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Fr. Shenan Boquet

Opinion,

Evil cannot be hidden

Fr. Shenan Boquet

“We pray for an end to senseless violence and dawn of peace and reconciliation among all members of the human family.” – Pope Francis: August 25, 2014

The slaughter of Christians and religious minorities in Syria and Iraq by a group known as the “Islamic State” is horrific news. Images of crucifixions, beheadings, the burials of living women and children, and other gruesome executions of the innocent seem surreal.  Hearing about these atrocities is awakening many to this emerging, though not new, evil. Pope Francis has condemned the violence on more than one occasion, calling the faithful to pray for an end to the violence.

Who would think that censoring these violent images would enable us to better understand the men who chose to commit these evil acts? Should we see perpetrators in a more caring context in order to “humanize” them, and set aside any judgments of what they actually do?

The risk of such false “humanization” is in its denial of the humanity of their victims. Taxpayer-funded PBS stations recently aired After Tiller, a documentary created to “humanize” four of the doctors in the United States who kill viable babies in the womb. After Tiller, its producers tell us, was intended to get beyond the politics of the “complicated” issue of abortion, past the heated language of the debate. It humanizes the doctors as persons who are just trying to “help” women, even as they risk being killed by pro-life Christians.

In After Tiller, however, only one side in the abortion business is humanized. You won’t see the gruesome, late-term abortion procedures. You won’t see the ultrasound of the fully developed baby moving around as the doctor inserts a large, poison-filled needle into the child’s beating heart. You won’t see the child’s heart stop beating. You won’t see him stop moving. You won’t see him emerge from his mother’s womb, now dead, to be disposed.  You won’t see the faces of the women who have died at the hands of these doctors from complications following the abortion. You won’t see the faces of women who suffer the effects of botched abortions, being cared for by real doctors in emergency care.

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Although it can be instructive to understand the motivations of people who perpetrate evil, we can never ignore evil in order to “understand” the issue that unites them.

The entire abortion industry is built on hiding not only the images of the boys and girls who are killed, as was done again in After Tiller, but on hiding the physical, emotional and spiritual harm done to women. How women’s health advocates can continue to get away with this astonishes me. There is very little debate (except among the profiteers of abortion) about the correlation between abortion and dramatic increases in mental health problems, and even breast cancer. And how many people have come into the pro-life movement when they finally saw for themselves what actually happens in an abortion, or experienced its effects? It has to be in the tens of thousands.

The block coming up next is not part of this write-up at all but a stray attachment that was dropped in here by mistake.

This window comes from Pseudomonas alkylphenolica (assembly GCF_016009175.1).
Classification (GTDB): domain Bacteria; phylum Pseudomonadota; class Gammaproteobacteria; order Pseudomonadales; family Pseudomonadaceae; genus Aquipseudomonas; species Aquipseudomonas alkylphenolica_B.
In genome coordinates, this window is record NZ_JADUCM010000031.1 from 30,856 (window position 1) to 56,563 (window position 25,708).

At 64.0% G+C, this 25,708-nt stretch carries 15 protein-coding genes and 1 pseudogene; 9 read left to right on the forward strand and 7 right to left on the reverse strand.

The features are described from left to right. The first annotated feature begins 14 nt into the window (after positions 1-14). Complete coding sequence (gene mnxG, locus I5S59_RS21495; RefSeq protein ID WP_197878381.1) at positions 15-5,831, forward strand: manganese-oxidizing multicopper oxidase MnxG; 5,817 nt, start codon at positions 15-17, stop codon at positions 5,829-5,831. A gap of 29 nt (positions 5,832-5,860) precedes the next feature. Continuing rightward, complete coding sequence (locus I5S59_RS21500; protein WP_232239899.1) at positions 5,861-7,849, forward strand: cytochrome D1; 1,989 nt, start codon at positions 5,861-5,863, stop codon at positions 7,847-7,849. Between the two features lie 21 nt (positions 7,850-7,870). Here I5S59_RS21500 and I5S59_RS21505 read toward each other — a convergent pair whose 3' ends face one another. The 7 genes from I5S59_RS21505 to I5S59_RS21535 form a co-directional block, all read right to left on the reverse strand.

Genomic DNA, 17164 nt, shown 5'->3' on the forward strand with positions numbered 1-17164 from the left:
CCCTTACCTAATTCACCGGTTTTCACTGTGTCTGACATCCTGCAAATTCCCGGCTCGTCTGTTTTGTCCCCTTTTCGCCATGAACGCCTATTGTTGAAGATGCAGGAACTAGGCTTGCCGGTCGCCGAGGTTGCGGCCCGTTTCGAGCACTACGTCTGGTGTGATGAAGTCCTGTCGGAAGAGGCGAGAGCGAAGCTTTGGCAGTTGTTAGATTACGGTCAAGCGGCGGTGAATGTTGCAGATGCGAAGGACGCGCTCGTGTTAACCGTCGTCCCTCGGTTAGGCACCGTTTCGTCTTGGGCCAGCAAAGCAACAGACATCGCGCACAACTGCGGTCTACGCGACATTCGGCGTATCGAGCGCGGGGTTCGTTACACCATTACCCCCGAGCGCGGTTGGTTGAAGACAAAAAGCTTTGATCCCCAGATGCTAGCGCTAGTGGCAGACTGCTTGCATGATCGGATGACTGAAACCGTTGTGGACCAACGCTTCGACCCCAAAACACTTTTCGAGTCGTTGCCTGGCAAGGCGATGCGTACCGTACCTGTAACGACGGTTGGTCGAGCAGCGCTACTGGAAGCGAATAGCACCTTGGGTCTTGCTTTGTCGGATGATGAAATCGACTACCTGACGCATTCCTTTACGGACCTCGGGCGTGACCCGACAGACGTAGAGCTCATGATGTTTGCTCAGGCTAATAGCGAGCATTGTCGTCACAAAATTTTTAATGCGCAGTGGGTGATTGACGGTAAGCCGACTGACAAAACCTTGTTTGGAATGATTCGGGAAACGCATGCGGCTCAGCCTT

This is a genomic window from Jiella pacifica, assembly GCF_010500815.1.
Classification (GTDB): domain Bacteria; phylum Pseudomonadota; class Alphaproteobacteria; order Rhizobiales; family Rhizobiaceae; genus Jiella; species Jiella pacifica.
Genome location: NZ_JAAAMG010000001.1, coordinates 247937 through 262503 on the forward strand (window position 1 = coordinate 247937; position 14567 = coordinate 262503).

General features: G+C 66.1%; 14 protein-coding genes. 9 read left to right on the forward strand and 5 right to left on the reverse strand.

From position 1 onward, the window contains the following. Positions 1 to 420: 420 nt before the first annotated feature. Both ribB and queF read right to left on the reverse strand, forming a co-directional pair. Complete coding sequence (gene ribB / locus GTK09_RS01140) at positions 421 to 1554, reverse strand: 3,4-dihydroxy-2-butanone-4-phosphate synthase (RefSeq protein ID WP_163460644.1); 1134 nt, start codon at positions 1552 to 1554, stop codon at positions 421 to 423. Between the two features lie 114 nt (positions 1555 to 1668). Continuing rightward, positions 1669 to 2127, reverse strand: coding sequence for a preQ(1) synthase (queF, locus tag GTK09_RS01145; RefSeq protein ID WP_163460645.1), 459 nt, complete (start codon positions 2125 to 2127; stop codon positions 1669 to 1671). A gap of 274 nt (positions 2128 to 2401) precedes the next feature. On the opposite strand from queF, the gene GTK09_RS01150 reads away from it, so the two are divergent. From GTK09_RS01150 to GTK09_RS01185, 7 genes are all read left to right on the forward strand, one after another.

The disturbing images that we are now seeing of the victims of the Islamic State are finally moving people to action. If we were to see the images of babies killed in late term abortion, we would also see action across political and religious lines.

As the Culture of Death seeps deeper into the fabric of society — specifically the acceptance of anti-life values like contraception, abortion, euthanasia, and non-traditional families — instability and violence increase as a result. Violence against women, elderly, unborn, and the disenfranchised seems unconscionable and surreal, yet we see such atrocities occurring in all regions of the world.

Our response must begin with prayer.

Prayer is a battle against ourselves and against the wiles of the tempter who does all he can to turn man away from prayer, away from union with God. We pray as we live, because we live as we pray. If we do not want to act habitually according to the Spirit of Christ, neither can we pray habitually in his name. The “spiritual battle” of the Christian’s new life is inseparable from the battle of prayer. (CCC 2725)

Along with prayer, we must form ourselves in the truth about the dignity of every human life, and about the nature of evil, asking God for the courage to fight it wherever we are, in whatever state of life.

Pray that those with political power will seek real wisdom in stopping the violence of the Islamic State. Pray that the violence of abortion will also come to light and that hearts and minds will be changed. But let our prayers also move us to action in defending life in our own communities, politically, and in every other way possible.

Reprinted with permission from HLI.org.

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